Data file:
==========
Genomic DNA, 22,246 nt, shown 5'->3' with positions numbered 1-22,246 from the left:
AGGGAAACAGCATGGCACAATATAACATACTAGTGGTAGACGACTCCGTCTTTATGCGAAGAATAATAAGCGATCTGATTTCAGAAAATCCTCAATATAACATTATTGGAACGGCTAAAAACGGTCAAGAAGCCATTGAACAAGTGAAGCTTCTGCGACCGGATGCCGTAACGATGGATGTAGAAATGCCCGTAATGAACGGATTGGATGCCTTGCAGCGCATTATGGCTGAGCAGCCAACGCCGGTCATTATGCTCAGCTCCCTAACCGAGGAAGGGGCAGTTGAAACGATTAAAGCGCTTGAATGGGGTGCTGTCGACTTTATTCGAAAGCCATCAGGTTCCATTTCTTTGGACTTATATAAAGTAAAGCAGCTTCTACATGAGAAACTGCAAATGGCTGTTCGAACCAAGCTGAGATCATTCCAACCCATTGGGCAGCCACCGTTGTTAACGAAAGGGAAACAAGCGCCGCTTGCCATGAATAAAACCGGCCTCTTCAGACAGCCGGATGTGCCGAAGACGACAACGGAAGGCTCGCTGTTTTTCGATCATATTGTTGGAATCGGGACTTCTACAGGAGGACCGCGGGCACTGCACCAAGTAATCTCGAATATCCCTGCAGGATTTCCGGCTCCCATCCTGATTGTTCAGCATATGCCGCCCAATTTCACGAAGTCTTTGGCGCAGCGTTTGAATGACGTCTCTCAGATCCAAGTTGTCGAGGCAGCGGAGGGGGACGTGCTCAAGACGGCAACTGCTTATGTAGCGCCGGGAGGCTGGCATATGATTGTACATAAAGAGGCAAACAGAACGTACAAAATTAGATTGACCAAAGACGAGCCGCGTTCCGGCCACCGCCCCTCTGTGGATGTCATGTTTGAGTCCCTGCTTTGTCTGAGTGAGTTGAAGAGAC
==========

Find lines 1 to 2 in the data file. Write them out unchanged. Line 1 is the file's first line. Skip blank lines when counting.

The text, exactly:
Genomic DNA, 22,246 nt, shown 5'->3' with positions numbered 1-22,246 from the left:
AGGGAAACAGCATGGCACAATATAACATACTAGTGGTAGACGACTCCGTCTTTATGCGAAGAATAATAAGCGATCTGATTTCAGAAAATCCTCAATATAACATTATTGGAACGGCTAAAAACGGTCAAGAAGCCATTGAACAAGTGAAGCTTCTGCGACCGGATGCCGTAACGATGGATGTAGAAATGCCCGTAATGAACGGATTGGATGCCTTGCAGCGCATTATGGCTGAGCAGCCAACGCCGGTCATTATGCTCAGCTCCCTAACCGAGGAAGGGGCAGTTGAAACGATTAAAGCGCTTGAATGGGGTGCTGTCGACTTTATTCGAAAGCCATCAGGTTCCATTTCTTTGGACTTATATAAAGTAAAGCAGCTTCTACATGAGAAACTGCAAATGGCTGTTCGAACCAAGCTGAGATCATTCCAACCCATTGGGCAGCCACCGTTGTTAACGAAAGGGAAACAAGCGCCGCTTGCCATGAATAAAACCGGCCTCTTCAGACAGCCGGATGTGCCGAAGACGACAACGGAAGGCTCGCTGTTTTTCGATCATATTGTTGGAATCGGGACTTCTACAGGAGGACCGCGGGCACTGCACCAAGTAATCTCGAATATCCCTGCAGGATTTCCGGCTCCCATCCTGATTGTTCAGCATATGCCGCCCAATTTCACGAAGTCTTTGGCGCAGCGTTTGAATGACGTCTCTCAGATCCAAGTTGTCGAGGCAGCGGAGGGGGACGTGCTCAAGACGGCAACTGCTTATGTAGCGCCGGGAGGCTGGCATATGATTGTACATAAAGAGGCAAACAGAACGTACAAAATTAGATTGACCAAAGACGAGCCGCGTTCCGGCCACCGCCCCTCTGTGGATGTCATGTTTGAGTCCCTGCTTTGTCTGAGTGAGTTGAAGAGAC